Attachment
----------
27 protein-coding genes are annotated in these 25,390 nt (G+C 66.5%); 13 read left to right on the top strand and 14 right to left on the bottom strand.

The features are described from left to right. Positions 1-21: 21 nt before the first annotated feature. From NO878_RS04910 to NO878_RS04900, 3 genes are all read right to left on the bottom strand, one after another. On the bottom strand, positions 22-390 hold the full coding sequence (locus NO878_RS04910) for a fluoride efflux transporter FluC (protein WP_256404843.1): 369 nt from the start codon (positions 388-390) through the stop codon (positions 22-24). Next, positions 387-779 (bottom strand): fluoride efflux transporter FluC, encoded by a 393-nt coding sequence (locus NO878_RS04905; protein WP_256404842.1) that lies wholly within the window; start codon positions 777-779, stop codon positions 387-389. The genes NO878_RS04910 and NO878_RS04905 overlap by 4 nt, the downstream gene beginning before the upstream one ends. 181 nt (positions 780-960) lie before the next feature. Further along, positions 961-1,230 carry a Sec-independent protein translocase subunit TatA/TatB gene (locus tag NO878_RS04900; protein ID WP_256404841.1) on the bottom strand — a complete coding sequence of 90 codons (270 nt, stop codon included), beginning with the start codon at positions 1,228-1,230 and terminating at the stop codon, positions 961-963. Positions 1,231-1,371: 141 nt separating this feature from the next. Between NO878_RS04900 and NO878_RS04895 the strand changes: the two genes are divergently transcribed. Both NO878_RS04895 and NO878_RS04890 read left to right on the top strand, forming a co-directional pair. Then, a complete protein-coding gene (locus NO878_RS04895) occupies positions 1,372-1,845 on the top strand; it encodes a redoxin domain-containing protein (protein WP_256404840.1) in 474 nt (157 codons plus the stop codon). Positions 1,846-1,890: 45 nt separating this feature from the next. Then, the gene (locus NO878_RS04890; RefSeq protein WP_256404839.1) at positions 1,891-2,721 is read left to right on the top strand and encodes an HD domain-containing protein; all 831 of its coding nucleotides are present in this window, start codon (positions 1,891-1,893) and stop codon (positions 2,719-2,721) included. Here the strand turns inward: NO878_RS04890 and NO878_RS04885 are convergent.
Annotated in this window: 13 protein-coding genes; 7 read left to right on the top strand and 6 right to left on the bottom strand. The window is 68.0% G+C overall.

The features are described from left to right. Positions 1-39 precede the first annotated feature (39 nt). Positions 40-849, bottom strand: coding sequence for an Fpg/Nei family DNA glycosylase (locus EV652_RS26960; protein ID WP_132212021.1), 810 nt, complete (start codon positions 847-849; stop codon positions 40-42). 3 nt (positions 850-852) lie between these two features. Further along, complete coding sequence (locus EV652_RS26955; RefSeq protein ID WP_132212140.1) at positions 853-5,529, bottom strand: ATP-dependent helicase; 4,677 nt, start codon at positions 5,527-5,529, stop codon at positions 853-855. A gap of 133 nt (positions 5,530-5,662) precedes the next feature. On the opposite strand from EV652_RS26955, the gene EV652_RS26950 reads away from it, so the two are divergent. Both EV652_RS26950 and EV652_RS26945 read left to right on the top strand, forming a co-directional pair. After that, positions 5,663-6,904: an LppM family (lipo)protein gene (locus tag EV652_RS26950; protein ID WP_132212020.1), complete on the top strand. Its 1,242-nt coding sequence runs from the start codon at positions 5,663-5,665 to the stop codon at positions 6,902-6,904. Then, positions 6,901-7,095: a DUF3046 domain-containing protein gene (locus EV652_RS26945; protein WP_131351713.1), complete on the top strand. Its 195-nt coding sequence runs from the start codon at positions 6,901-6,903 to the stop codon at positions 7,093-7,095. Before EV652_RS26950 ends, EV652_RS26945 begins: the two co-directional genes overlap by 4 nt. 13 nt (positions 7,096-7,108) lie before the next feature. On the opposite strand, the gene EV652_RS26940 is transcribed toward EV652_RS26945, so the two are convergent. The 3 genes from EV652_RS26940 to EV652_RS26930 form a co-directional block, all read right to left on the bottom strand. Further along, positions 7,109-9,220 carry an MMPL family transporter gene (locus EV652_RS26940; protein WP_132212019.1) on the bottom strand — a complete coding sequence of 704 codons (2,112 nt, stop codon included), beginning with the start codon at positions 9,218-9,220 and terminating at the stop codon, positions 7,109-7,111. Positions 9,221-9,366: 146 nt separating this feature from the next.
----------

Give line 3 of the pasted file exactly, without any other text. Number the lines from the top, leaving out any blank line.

Annotated in this window: 13 protein-coding genes; 7 read left to right on the top strand and 6 right to left on the bottom strand. The window is 68.0% G+C overall.